Weight of Gas Canisters

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DarenN
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Weight of Gas Canisters

Post by DarenN » Sun Sep 21, 2008 7:20 pm

i emptied a couple of different gas canisters recently. ;) and, of course, i weighed them. (unfortunately, i didn't weigh them when they were full.)
the first is an MSR IsoPro canister, advertised to carry 227grams (8oz avdp) of fuel.
the empty canister weighs 136grams.
the second is a Primus Power Gas canister, advertised to carry 220grams (7.8oz avdp)(405ml) of fuel.
the empty canister weighs 158grams.

i have an off-brand canister that is the same size and shape as the MSR canister. it weighed 357 grams when full. both were made in Korea. the Primus canister was made in France.

i have been unable to note any difference in stove performance across three different stoves and the three different canisters.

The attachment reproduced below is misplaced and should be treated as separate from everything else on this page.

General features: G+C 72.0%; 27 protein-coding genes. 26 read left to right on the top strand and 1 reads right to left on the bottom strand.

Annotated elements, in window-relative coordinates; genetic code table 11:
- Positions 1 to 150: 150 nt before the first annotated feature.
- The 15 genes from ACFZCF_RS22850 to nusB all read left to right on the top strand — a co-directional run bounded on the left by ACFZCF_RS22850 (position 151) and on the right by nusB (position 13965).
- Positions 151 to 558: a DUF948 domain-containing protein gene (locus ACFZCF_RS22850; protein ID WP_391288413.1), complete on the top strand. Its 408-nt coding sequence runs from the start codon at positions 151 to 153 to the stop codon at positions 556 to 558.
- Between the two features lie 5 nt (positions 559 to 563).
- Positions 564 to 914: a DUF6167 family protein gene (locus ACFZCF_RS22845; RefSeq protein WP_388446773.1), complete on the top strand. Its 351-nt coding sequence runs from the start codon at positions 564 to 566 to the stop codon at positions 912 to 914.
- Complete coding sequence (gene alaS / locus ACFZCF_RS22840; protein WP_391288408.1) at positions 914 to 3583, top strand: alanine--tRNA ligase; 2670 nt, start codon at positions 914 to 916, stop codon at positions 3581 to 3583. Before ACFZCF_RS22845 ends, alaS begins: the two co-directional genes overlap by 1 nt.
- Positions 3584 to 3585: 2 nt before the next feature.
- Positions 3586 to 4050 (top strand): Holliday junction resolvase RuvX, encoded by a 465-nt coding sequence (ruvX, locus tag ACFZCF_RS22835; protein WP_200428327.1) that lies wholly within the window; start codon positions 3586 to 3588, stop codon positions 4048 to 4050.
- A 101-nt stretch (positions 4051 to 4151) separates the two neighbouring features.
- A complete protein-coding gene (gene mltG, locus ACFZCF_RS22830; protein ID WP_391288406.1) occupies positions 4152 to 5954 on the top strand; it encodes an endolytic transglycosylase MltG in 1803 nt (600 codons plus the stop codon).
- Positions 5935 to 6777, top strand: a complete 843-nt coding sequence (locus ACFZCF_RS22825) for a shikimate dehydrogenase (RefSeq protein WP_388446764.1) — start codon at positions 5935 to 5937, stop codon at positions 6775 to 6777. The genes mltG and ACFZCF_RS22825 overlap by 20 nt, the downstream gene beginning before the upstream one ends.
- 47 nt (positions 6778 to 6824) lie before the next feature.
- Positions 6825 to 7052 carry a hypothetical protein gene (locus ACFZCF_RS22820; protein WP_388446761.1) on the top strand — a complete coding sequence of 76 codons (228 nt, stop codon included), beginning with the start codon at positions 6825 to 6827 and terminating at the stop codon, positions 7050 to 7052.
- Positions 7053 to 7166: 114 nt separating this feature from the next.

.....Deke da :geek: .......
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Tony
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Re: Weight of Gas Canisters

Post by Tony » Mon Sep 22, 2008 1:19 am

Hi Daren,

MSR canisters are made by Kovea in Korea as are some of the MSR stoves. I think Kovea might be marketed as Brunton in the US.

MSR canister gas 227g is 20% Propane and 80% isobutane A$12 here in OZ absolute ripoff and I do not use them.

Kovea canister gas is 228g canisters 30% propane and 70% isobutane A$7 here

Kovea gas 450g canisters 25% propane 75% isobutane

The STD Coleman canister gas sold here in Australia is 30% propane 70% isobutane

The Max canister gas is 40% propane and 60% isobutane.

Some cheap brands sold here in OZ 5-10% propane and 90-95% butane or isobutane.

Propane 46.3 MJ/kg has slightly more heating value than butane 45.6MJ/kg

The performance is the same except in cold conditions when the propane -43ºC boils off first leaving mostly butane -10ºC. I have a MSR canister that does not work when left overnight in the freezer at -20ºC

Tony

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zelph
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Re: Weight of Gas Canisters

Post by zelph » Mon Sep 22, 2008 1:51 pm